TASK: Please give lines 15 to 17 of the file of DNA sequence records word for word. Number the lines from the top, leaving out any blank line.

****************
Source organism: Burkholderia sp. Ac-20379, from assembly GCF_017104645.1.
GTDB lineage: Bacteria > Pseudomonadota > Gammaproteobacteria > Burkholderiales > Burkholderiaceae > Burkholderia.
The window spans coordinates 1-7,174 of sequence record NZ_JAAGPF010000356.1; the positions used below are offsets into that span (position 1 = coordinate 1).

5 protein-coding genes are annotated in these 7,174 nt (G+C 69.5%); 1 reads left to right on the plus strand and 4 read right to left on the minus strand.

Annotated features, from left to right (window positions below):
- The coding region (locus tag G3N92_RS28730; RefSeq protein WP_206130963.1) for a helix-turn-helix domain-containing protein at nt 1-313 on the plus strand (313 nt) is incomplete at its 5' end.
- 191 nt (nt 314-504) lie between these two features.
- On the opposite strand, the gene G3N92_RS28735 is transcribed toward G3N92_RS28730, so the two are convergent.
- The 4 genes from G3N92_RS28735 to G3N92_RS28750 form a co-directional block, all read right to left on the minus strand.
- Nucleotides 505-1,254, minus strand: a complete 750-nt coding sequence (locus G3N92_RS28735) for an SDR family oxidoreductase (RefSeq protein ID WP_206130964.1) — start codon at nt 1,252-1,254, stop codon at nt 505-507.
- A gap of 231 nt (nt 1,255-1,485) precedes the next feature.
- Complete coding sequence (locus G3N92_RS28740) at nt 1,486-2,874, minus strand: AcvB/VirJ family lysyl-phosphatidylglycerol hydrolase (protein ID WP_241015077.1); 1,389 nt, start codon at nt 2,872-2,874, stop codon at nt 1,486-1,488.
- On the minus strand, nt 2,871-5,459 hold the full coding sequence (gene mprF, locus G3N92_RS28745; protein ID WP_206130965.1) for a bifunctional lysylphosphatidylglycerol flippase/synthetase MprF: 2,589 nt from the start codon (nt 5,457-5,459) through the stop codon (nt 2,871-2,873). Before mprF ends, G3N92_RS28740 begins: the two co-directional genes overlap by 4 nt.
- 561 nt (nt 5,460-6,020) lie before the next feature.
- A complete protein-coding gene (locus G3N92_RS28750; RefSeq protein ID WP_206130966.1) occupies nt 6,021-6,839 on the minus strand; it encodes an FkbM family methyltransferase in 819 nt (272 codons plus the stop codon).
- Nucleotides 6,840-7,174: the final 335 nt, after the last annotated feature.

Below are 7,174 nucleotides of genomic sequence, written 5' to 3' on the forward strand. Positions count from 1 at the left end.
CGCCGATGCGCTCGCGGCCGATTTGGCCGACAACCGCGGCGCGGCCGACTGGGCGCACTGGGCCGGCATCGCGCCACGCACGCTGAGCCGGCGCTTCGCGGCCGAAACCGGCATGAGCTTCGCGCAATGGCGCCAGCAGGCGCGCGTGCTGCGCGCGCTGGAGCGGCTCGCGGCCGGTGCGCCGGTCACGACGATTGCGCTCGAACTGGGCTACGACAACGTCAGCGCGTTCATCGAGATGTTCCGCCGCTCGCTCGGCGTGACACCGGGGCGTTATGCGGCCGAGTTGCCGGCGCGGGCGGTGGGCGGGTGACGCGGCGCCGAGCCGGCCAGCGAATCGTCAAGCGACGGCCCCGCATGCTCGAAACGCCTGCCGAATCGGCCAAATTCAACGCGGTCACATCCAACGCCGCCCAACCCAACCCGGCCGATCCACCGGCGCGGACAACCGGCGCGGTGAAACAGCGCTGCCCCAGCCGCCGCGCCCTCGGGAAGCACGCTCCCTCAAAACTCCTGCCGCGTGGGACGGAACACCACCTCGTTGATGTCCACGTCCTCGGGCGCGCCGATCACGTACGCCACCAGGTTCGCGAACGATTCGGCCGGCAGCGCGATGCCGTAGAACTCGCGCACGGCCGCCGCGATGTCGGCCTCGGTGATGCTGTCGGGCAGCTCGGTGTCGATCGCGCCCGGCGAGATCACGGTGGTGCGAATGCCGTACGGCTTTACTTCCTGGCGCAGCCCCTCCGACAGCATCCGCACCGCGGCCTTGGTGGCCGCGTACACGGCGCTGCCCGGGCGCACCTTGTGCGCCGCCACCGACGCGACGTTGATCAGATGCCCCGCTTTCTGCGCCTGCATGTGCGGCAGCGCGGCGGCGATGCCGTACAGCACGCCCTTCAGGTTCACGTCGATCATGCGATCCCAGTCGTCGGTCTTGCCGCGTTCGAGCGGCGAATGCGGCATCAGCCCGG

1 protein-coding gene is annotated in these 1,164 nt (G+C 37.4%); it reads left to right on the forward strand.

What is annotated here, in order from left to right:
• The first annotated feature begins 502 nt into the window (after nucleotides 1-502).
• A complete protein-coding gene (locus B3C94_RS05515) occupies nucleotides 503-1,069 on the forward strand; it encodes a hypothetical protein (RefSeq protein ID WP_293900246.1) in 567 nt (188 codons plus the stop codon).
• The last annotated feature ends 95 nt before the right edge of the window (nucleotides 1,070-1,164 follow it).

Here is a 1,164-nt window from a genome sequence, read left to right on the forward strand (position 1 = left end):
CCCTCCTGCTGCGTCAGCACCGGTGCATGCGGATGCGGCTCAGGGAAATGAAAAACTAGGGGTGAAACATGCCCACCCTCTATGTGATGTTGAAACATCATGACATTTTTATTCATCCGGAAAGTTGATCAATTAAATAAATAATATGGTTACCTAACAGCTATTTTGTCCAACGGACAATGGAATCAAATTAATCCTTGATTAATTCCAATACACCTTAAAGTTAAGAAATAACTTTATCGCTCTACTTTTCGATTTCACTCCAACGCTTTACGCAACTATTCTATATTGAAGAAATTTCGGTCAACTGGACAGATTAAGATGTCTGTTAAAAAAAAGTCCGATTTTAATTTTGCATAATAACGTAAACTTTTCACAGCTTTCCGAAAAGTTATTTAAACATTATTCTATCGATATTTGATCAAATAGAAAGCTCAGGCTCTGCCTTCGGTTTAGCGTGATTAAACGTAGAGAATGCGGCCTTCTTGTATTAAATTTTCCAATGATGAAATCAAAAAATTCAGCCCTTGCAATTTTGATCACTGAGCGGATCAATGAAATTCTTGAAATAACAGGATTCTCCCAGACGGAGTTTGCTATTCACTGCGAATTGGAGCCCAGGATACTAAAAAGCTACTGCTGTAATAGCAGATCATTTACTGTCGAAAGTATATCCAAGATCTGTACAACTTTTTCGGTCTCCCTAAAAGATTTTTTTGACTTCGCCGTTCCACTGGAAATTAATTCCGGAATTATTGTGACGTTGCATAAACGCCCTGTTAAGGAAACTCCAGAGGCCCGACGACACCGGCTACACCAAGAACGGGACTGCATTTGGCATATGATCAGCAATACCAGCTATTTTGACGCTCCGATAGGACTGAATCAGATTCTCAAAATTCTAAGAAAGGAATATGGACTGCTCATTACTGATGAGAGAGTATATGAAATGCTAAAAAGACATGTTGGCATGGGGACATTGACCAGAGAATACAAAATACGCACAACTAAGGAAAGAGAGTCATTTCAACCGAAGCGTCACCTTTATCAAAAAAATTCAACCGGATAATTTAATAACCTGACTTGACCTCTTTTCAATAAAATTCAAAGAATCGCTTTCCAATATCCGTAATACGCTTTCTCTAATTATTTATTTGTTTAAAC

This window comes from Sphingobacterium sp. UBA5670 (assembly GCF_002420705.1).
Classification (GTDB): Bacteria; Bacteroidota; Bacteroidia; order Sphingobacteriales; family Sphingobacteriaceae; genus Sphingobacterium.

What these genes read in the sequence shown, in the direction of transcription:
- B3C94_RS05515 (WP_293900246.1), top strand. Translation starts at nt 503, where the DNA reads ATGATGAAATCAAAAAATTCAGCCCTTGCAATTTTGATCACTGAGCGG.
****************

- A complete protein-coding gene (locus G3N92_RS28750; RefSeq protein ID WP_206130966.1) occupies nt 6,021-6,839 on the minus strand; it encodes an FkbM family methyltransferase in 819 nt (272 codons plus the stop codon).
- Nucleotides 6,840-7,174: the final 335 nt, after the last annotated feature.

Below are 7,174 nucleotides of genomic sequence, written 5' to 3' on the forward strand. Positions count from 1 at the left end.